Ferrari wants to use the Purosangue name for its upcoming SUV but a charitable foundation already trademarked it in 2013 and is blocking the Italian automaker from trademarking it for itself.

Purosangue is Italian for “pure blood” and is used by the Purosangue Foundation not only for its own name but also various merchandise material. The foundation is a non-profit based in London that runs campaigns against doping in sport and also helps train disadvantaged athletes.

The lawsuit comes after an agreement between Ferrari and the Purosangue Foundation couldn't be reached.

Ferrari argues that the foundation hasn't used the name enough commercially to warrant the exclusive access, the Financial Times (subscription required) reported on Friday.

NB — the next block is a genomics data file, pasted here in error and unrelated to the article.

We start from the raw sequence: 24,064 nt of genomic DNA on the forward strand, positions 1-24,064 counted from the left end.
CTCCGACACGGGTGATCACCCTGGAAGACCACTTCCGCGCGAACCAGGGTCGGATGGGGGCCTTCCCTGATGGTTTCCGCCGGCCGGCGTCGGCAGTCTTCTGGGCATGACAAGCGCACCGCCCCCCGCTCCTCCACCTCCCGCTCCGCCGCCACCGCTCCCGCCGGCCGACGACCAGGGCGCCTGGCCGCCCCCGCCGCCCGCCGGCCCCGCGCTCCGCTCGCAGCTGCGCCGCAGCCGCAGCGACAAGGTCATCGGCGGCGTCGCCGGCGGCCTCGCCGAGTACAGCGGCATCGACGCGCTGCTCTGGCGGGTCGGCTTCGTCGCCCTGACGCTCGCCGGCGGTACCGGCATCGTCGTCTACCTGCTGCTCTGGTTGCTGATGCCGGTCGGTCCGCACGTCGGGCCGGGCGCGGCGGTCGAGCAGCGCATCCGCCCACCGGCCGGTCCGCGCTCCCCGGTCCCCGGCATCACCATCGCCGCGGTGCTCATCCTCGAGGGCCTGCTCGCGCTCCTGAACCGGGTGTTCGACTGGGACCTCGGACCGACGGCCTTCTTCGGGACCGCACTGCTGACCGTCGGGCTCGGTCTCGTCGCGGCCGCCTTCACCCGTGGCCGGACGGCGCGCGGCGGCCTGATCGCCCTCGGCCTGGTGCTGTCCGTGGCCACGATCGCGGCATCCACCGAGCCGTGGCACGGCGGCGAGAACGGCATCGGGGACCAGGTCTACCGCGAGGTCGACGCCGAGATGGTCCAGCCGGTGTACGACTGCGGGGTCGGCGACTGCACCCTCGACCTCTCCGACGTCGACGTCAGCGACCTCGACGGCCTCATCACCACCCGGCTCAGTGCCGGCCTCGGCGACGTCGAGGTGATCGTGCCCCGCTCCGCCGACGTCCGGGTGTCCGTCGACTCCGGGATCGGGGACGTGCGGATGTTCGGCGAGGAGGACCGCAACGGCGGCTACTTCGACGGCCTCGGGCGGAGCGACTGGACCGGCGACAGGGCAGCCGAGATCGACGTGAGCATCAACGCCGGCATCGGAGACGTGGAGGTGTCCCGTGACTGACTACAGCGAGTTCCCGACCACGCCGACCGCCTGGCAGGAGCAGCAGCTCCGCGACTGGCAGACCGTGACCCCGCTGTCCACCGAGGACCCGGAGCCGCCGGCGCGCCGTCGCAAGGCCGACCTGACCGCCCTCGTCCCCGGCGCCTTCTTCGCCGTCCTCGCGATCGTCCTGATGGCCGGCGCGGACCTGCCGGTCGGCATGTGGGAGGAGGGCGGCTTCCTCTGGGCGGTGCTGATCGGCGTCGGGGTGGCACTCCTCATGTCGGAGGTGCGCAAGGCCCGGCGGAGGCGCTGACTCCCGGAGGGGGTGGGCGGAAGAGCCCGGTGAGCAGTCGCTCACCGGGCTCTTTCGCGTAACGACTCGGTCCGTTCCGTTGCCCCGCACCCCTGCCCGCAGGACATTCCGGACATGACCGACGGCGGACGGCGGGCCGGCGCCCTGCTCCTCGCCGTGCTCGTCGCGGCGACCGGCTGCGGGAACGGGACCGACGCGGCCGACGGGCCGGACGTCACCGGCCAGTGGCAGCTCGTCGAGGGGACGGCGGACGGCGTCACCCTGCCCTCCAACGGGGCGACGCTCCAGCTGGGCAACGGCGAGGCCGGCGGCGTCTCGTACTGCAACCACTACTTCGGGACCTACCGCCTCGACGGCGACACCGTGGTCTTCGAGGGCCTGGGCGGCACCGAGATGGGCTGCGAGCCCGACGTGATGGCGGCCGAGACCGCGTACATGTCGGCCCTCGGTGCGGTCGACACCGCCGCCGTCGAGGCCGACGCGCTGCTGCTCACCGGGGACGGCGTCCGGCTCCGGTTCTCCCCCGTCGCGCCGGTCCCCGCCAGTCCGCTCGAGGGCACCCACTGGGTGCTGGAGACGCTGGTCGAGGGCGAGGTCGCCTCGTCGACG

Alessandro Masetti, a lawyer representing the foundation, told the Financial Times the name has been in constant use and that there's plenty of proof. One example he mentioned is a shoe line developed with Adidas, a sponsor of the foundation.

The matter is scheduled to be heard on March 5 in a court in Bologna, Italy.

As for the SUV, we know it will ride on a version of Ferrari's front-engined platform, a modular design whose latest iteration underpins the Roma sports car. The platform is capable of fitting V-6, V-8 and V-12 engines, along with all-wheel drive and plug-in hybrid capability, though we're unlikely to see the V-12 in the SUV.

A test mule using the body of the GTC4 Lusso was spotted in 2018. Its proportions suggest the Purosangue will be a low, sleek offering and not a traditional SUV. Ferrari even refers to it as a “Ferrari Utility Vehicle.”